A new study published in the Journal of the American Medical Association suggests that former colon cancer patients who most closely follow to the Western diet have a higher risk of dieing or having their cancer recur. The typical Western diet consists of red meat, processed meat, high sugar intake, fried food, refined grains, and fats. Numerous studies done in the past conclude that such a diet contributes to an increased risk of colon cancer. However, this study is one of the first to look at the Western diet’s impact on the survival of patients treated for the disease.
The study involved more than one-thousand patients treated for stage III colon cancer between 1999 and 2001. All patients were treated using both chemotherapy and radiation. Researchers asked the patients to fill out questionnaires about their diet during and six months following treatment. Based on this information, the researchers were able to come up with two major dietary habits that the patients followed: the Western diet and a diet high in fruits, vegetables, poultry, and fish called the “prudent” diet.
Researchers followed the patients for five years. In that time, 324 of the patients experienced colon cancer recurrence. Of these patients, 223 died. Researchers found that the patients who followed the Western diet were 3.5 times more likely to experience cancer recurrence or death than those who followed the “prudent” diet. The researchers found no link between the “prudent” diet and an increase in cancer recurrence or death.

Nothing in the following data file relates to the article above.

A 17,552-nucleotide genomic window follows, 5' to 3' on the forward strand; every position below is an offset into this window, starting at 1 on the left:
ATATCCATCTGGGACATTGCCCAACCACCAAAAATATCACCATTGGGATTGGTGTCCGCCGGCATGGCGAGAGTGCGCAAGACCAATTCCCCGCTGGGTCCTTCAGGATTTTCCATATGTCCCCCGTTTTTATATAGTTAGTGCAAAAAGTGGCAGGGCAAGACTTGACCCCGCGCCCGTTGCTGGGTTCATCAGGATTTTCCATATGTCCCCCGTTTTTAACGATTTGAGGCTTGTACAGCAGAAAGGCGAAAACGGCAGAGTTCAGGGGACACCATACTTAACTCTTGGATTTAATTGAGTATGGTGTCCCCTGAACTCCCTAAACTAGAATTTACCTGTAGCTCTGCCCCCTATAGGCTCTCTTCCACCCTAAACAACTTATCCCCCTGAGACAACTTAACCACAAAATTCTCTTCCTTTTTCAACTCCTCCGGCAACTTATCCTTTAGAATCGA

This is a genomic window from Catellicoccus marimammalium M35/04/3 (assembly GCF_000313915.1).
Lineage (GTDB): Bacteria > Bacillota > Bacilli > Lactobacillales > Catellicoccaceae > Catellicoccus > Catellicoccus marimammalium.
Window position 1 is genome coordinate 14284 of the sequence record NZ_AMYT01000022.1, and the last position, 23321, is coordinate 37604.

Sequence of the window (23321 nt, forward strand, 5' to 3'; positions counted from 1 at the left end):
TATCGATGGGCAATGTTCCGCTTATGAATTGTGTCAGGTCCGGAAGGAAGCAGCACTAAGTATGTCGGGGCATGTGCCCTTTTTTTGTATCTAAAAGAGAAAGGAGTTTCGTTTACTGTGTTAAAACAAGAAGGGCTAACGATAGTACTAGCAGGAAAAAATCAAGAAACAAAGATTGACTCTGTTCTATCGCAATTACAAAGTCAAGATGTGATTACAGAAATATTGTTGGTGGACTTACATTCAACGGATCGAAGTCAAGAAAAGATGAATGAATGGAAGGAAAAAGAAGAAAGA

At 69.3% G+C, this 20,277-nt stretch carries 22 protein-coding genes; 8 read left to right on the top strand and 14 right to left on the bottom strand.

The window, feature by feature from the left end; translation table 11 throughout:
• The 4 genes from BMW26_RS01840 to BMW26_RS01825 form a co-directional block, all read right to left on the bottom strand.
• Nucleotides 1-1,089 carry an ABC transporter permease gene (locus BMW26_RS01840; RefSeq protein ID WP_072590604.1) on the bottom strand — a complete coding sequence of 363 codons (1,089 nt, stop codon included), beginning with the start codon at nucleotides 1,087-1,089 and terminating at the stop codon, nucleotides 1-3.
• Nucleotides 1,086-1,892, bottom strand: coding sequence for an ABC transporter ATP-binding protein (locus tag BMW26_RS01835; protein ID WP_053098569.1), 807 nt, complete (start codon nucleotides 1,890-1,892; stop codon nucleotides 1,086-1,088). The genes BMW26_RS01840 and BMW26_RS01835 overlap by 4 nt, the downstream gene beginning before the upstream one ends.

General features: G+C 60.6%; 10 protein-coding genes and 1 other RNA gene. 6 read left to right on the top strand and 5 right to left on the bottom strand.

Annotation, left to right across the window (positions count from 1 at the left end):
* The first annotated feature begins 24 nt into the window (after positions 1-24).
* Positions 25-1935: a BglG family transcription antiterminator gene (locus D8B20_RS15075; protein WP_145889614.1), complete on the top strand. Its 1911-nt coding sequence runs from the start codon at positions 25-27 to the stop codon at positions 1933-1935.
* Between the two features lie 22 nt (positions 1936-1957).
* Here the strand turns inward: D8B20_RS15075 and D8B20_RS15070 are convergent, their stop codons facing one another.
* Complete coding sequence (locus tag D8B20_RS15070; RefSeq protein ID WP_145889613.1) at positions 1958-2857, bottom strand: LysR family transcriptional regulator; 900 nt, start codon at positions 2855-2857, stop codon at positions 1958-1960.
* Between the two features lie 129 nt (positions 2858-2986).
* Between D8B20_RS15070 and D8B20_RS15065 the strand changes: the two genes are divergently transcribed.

The findings of the study have yet to be confirmed. However, researchers are suggesting that doctors speak with their patients about the importance of diet when it comes to colon cancer. Jeffrey Meyerhardt, MD, one of the researchers from the study, told WebMD, “Doctors who treat colon cancer patients need to have the conversation about diet. From my own experience I know that patients ask about this a lot. They want to know what they should be eating and whether they should be exercising. But it is hard to give recommendations without firm data.”
Because this was an observational study, it is impossible to determine cause and effect. In other words, further research needs to be done to determine if there is a direct link between the Western diet and colon cancer recurrence and death. According to American Cancer Society spokesman Michael Thun, MD, “We test many, many different drug combinations to treat cancer, but researchers are only now beginning to concentrate on diet and other lifestyle changes that can potentially affect the prognosis and survival of cancer patients,” he told WebMD. “We can’t say with certainty that improving [colon cancer] survival is one of them, but it is worth finding out,” he says.
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